Sugar Is the Alcohol of Childhood

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On a list of the the most abused foods in America sugar-sweetened beverages always score among the top entries. James Greenblatt, the chief medical officer of Walden Behavioral Care (treatment centers that concentrate on eating disorders), joins the chorus of voices that define sugar as addictive. Moreover, what was considered a normal portion size of soda in the 1950s — 7 ounces — has grown to a ridiculous 42 ounces.

It doesn’t take an expert to realize that sweets transport kids into an altered state. On a practical level, any parent realizes that a sugar buzz can get kids so hyped up they bounce off the walls. One goal of anti-sugar activists is to stop corporations from advertising sugar-saturated snacks and drinks directly to children, a marketing ploy that is as irresponsible as advertising liquor to alcoholics.

In encouraging their government to enact a tax on sugar, some British obesity experts have used a controversial phrase, calling sugar “the alcohol of childhood.” In the U.S., the widely-recognized authority Dr. Robert Lustig has used the exact same phrase.

Furthering the alcohol analogy, Dr. Yoni Freedhoff says:

[…] The use of sugar as a means to pacify, entertain and reward children has become normalized to the point that questioning our current sugary status quo often inspires anger and outrage. We need to re-relegate sugar to the role of occasional treat rather than its current role of everyday, anytime, crutch.

Does any of that sound familiar? How many times has alcohol been compared to a crutch? How many adults find it impossible to get through the day without liquor? It pacifies, entertains, and rewards adults, as proved by the frequent iteration of such expressions as “You need a drink” and “You deserve a drink” and “Come on, have a drink and unwind.”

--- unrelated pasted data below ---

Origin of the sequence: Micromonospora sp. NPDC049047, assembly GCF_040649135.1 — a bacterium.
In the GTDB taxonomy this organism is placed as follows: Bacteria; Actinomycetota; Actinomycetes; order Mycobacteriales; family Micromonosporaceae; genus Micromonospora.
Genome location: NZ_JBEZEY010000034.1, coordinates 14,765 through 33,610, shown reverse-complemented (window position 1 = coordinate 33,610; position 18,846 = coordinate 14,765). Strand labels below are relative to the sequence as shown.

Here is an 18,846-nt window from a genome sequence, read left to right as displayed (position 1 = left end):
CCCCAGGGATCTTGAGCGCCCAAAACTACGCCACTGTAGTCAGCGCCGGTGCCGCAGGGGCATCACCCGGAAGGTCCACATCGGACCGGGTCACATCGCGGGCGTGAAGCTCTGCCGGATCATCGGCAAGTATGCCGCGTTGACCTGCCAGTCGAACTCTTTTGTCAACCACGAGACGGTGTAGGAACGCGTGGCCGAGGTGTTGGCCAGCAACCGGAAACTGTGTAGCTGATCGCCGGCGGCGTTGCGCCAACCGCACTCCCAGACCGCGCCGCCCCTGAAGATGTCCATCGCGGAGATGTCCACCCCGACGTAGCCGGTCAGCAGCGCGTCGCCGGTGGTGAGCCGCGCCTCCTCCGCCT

In this vein, Simon Capewell, who is a professor of Clinical Epidemiology, has said:

Everywhere, sugary drinks and junk foods are now pressed on unsuspecting parents and children by a cynical industry focussed on profit not health. The obesity epidemic is already generating a huge burden of disease and death.

In a rather disjointed and off-the-cuff fashion, Geoff Canada of Harlem Children’s Zone corroborated the same notion for the Freakonomics podcast:

I have become increasingly convinced, and I’m no scientist, that a lot of this is addictive behavior, that the sugar that folks consume, it is an instant feedback, eating a Twinkie… Lots of families I think are using food, right, because the rest of their lives are so horrible that this is something that you can enjoy…

A poem by Lynne Bronstein begins, “Maybe if I got drunk I could sing, maybe if I got drunk I could swim…” and ends with the line, “Maybe if I had one more drink I could give it up forever.” Although this is a poem studded with adult language that references a different substance, it seems to echo the self delusion suffered by so many food addicts. Maybe if they could just get through this cake and these two pints of ice cream tonight, they could start fresh tomorrow and quit junk food forever.

But for child addicts of fizzy drinks, their intentions are more pure because they don’t even bother to try and fool themselves. They don’t think that far ahead, and have no worries about consequences — they just hope to keep on swilling soda pop forever.

Some kids never have a chance to avoid it, because adults in the environment are either clueless or uncaring. In an online forum, a person known as “tacomalvado” described the behavior of an aunt:

When her daughter was about 7-8 months old and had recently gotten completely weaned from breast milk, they came over for dinner. It was at the end of the meal and she was giving my cousin Squirt soda. She complained that she couldn’t get my cousin to stop drinking soda… She can’t even hold the damn soda can, she only drinks it because you give out to her! My cousin is about 12 now, and last I heard she gained a ton of weight.

Your responses and feedback are welcome!

Source: “6 real culprits that are making American kids fat,” MarketWatch.com, 01/18/15
Source: “Sugar is as dangerous as alcohol and tobacco, warn health experts,” Telegraph.co.uk, 01/09/14
Source: “100 Ways to Fight Obesity: Full Transcript,” Freakonomics.com, 03/27/13
Source: “10 Steps by Lynne Bronstein,” Muse-apprentice-guild.com, 2003
Source: “My mother, the fat logician,” Reddit.com, October 2014
Image by Blue Mountains Local Studies

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